MOSCOW — From their faraway homes in the American West, the two couples made repeated missions of love to Moscow, each seeking to adopt children with Down syndrome.
Now, with court approval at last in hand, a political squabble with a trace of Cold War friction has derailed those plans, leaving them in anxious limbo.
Brian Preece had been hoping his life as an adoptive father would have started by now, perhaps with a special treat for his 4½-year-old boy.
"I was planning on going swimming with my son," he said. But instead of splashing around in a pool in Nampa, Idaho, Preece and his wife, Rebecca, sat in a Moscow hotel lobby last week, at loose ends after officials refused to turn over the boy even though a court approved the adoption last year.
With them was Jeana Bonner of South Jordan, Utah, on her fourth trip to Russia as part of intensive efforts by her and her husband, Wayne, to adopt a 5-year-old girl.
"There is no process set up, there is no information specific to our case," said Bonner, who left her husband behind in Utah to care for their two biological daughters, including one with Down syndrome.
The Bonners and Preeces have run into a legal cul-de-sac. After their adoptions received court approval, they expected to wait nervously through a 30-day period in which the ruling can be challenged, then get the decree allowing them to take custody of the children, obtain needed documents and take them home.
But during those 30 days, Russia enacted a law banning adoptions by Americans. The ban was rushed through parliament and sped to President Vladimir Putin's desk in less than 10 days in a surge of retaliatory anger over a new U.S. law calling for sanctions on Russians identified as human-rights violators.
The hasty enactment left many questions unresolved. Although Putin spokesman Dmitry Peskov has said that adoptions already approved by courts could go ahead, the Preeces said they were told that the ban has left a legal vacuum — with no mechanism for issuing the decree that finalizes the case.
"The process used to be all streamlined and fairly straightforward. Now there's no instructions," said Rebecca Preece, on an emotional knife-edge as months of visits and paperwork hit a roadblock.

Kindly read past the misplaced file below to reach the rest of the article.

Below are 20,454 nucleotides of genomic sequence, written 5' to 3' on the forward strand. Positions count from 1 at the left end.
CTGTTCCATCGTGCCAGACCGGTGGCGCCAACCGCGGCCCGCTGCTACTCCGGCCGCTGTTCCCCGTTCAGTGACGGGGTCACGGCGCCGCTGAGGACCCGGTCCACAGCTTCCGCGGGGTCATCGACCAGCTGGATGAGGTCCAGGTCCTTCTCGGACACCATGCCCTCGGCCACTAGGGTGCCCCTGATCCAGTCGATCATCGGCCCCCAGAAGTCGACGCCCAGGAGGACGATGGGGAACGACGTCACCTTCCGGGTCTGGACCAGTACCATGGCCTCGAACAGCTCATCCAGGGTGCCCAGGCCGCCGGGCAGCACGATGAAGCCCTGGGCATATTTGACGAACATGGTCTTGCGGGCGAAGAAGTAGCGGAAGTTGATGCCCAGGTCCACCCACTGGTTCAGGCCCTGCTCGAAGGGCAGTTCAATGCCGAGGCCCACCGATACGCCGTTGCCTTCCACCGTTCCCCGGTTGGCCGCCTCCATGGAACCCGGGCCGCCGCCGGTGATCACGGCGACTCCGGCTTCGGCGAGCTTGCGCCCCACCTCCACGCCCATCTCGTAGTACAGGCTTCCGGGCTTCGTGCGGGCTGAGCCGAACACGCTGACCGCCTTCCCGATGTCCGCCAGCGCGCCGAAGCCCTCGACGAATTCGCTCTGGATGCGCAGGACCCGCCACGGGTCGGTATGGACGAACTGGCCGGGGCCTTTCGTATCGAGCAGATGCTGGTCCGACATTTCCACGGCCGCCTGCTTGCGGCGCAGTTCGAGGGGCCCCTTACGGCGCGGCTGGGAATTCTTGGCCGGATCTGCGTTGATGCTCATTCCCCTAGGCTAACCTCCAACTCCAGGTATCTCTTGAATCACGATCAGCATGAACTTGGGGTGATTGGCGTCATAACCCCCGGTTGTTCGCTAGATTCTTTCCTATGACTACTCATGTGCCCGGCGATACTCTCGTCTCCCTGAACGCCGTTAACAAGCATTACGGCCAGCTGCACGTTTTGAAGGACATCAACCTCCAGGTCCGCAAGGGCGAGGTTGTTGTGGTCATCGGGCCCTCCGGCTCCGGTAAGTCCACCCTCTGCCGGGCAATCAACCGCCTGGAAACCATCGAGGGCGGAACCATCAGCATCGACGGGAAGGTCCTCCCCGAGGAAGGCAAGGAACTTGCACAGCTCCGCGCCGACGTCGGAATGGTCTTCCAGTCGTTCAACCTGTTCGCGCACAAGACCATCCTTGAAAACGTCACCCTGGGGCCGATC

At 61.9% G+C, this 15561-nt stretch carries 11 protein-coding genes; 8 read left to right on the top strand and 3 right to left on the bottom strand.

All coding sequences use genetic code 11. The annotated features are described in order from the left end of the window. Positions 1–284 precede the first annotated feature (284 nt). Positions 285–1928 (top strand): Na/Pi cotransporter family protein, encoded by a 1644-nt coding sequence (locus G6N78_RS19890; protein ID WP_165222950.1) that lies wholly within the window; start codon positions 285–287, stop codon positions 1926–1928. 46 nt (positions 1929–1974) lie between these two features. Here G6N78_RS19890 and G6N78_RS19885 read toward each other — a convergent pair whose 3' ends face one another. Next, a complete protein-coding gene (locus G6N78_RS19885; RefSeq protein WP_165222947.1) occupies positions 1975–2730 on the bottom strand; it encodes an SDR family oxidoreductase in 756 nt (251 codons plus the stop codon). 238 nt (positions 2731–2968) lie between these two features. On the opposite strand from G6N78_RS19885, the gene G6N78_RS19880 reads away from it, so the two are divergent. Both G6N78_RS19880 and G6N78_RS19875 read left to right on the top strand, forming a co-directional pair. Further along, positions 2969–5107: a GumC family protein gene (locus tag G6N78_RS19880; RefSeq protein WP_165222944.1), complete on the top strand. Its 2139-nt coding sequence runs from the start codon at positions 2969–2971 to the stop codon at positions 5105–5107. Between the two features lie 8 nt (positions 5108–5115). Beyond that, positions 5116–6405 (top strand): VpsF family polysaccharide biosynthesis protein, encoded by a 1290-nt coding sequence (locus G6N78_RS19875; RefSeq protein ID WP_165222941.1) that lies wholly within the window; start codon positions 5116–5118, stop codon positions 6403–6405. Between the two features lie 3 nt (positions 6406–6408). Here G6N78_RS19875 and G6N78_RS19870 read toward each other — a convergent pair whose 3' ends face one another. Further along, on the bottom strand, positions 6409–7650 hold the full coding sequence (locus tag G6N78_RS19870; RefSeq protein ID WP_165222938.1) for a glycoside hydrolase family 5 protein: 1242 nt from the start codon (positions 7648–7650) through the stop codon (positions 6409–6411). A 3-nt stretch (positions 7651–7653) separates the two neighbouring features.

"He understands that we're coming for him," she said of the boy they hope to adopt. "We were able to visit him ... and he talked about going in a car with us, in an airplane.
"He knows. He calls us 'mama' and 'papa'," she said, on the verge of tears. "We've come for him three times and three times we've had to leave."
A spokesman for Russia's Supreme Court, Pavel Odintsov, told The Associated Press that the high court is seeking information that would allow it to make recommendations on establishing a legal framework for resolving the dilemma.
It is unclear when that clarity might come, but "we are not talking about months; possibly a couple of weeks," he said.
Now, Preece said, the question is whether to stick around in Moscow to see the process through and hope things don't go further awry, or go home and wait it out in Idaho.
The Preeces have three other children, including one with Down syndrome.
Jeana Bonner, in a telephone interview before leaving Utah, said she and her husband have felt so enriched by the experience of raising their own daughter with Down syndrome that they wanted to adopt a child who also had the condition.
"It was something we felt we could do — we had experience, we had the resources and support," she said.
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